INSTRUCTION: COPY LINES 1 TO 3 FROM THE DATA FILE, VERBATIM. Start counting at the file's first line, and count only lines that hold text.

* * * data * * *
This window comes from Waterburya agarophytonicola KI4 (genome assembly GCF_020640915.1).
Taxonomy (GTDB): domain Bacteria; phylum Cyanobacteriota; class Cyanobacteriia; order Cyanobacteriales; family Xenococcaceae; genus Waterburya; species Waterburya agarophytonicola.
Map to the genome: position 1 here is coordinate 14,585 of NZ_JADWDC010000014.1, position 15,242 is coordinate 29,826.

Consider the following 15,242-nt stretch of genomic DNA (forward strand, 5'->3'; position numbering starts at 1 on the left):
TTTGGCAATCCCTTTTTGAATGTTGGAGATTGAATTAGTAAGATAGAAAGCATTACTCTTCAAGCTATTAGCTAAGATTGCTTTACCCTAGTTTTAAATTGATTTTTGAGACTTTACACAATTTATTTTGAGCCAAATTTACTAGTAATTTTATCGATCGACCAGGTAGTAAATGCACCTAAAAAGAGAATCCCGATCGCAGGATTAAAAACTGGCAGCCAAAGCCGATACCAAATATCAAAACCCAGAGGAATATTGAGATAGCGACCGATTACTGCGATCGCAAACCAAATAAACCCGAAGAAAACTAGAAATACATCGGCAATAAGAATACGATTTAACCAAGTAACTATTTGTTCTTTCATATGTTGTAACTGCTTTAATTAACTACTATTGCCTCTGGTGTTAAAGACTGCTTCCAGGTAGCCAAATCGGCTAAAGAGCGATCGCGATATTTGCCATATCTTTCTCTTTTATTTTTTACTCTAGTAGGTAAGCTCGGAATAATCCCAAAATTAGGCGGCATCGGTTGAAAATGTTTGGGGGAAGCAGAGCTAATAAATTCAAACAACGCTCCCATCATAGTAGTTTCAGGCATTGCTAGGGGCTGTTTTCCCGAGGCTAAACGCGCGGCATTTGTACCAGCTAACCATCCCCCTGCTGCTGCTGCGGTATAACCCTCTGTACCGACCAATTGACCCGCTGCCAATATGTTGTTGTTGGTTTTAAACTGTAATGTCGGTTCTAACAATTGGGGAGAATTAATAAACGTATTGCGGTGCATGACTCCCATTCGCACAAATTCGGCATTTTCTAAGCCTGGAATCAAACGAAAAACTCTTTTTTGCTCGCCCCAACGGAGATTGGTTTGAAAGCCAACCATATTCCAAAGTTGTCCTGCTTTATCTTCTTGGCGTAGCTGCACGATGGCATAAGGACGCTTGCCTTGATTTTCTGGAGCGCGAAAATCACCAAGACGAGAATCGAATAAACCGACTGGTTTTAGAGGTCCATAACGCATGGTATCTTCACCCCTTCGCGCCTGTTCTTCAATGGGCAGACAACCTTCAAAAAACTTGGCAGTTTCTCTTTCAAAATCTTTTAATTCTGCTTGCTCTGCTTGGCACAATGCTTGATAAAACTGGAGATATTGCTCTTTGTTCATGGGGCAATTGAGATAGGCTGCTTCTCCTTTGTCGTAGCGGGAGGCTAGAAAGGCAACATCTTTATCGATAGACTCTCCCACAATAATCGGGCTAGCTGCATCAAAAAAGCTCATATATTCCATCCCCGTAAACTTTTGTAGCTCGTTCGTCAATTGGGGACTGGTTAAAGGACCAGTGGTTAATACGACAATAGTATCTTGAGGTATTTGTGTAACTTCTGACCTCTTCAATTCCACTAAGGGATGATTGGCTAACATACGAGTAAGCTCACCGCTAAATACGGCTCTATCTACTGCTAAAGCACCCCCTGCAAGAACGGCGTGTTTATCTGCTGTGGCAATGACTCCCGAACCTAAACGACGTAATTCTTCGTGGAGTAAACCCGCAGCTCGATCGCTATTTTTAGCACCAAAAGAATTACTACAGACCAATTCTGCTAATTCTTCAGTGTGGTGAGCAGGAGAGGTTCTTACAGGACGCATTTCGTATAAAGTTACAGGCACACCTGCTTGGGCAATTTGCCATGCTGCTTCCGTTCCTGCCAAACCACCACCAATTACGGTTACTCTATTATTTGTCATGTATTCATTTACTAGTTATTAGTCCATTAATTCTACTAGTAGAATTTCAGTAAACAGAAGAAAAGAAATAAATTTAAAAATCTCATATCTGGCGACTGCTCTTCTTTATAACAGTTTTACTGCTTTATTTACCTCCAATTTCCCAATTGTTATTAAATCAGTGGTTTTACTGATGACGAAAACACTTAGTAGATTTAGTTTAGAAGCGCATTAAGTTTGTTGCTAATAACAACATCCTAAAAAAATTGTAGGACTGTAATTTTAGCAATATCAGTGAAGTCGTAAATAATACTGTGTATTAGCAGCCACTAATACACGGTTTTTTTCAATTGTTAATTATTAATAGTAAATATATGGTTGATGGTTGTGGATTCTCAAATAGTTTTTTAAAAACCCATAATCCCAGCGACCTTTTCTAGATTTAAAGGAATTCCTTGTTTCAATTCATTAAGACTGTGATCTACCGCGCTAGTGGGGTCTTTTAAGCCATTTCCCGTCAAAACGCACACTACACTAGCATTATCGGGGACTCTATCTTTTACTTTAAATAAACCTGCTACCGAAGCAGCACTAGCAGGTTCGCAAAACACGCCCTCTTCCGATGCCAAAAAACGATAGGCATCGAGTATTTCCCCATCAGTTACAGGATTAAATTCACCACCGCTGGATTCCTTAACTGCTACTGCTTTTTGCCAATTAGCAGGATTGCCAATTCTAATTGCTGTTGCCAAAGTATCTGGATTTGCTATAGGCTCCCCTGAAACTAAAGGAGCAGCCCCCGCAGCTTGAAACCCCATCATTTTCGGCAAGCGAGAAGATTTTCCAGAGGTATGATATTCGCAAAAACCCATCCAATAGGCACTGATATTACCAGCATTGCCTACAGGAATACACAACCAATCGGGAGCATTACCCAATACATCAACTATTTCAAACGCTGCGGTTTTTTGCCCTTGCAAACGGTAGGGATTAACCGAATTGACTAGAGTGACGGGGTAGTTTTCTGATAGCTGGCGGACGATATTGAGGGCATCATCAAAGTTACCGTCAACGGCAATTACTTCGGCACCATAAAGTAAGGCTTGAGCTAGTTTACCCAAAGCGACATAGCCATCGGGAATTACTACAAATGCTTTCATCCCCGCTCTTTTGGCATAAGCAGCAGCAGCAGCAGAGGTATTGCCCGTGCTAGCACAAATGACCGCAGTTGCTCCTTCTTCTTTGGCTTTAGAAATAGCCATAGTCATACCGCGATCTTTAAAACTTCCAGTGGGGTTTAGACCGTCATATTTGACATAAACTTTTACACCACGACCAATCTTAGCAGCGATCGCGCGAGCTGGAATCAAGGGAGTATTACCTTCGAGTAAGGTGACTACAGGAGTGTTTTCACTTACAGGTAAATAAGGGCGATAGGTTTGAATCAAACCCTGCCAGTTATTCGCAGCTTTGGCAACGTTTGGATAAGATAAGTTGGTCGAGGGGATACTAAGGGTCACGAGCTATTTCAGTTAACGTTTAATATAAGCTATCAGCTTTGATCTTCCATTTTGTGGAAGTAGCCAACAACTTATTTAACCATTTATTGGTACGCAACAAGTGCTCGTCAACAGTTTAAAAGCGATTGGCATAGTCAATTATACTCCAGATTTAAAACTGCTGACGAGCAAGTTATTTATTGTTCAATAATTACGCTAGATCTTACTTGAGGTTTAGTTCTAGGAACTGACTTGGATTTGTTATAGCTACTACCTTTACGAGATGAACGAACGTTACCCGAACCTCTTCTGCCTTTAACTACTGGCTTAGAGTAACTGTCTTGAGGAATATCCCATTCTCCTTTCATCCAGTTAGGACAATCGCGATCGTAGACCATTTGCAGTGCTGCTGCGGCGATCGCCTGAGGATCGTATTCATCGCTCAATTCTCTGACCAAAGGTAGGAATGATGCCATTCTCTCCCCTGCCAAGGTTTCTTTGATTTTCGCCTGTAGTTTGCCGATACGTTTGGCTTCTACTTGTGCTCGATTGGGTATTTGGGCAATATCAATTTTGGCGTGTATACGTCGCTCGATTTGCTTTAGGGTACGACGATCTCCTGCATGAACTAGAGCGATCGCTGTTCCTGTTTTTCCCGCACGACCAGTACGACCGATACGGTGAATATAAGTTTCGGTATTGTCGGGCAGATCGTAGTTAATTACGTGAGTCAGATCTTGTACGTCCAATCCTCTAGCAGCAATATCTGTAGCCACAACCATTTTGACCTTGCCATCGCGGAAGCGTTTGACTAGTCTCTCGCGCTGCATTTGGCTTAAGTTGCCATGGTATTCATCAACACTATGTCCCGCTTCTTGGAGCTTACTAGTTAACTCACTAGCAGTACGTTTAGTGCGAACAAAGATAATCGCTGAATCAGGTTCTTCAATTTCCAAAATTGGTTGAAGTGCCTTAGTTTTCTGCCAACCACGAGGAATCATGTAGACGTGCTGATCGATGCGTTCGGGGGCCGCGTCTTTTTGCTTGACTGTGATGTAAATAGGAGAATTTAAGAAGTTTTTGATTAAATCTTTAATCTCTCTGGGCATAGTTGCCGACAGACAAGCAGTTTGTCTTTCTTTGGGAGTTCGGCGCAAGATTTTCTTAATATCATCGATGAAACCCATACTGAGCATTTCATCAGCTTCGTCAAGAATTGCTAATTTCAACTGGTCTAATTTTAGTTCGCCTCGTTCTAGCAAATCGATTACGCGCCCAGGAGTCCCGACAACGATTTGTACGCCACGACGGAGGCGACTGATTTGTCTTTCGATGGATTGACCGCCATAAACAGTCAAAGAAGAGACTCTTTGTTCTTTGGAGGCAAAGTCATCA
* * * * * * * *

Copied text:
This window comes from Waterburya agarophytonicola KI4 (genome assembly GCF_020640915.1).
Taxonomy (GTDB): domain Bacteria; phylum Cyanobacteriota; class Cyanobacteriia; order Cyanobacteriales; family Xenococcaceae; genus Waterburya; species Waterburya agarophytonicola.
Map to the genome: position 1 here is coordinate 14,585 of NZ_JADWDC010000014.1, position 15,242 is coordinate 29,826.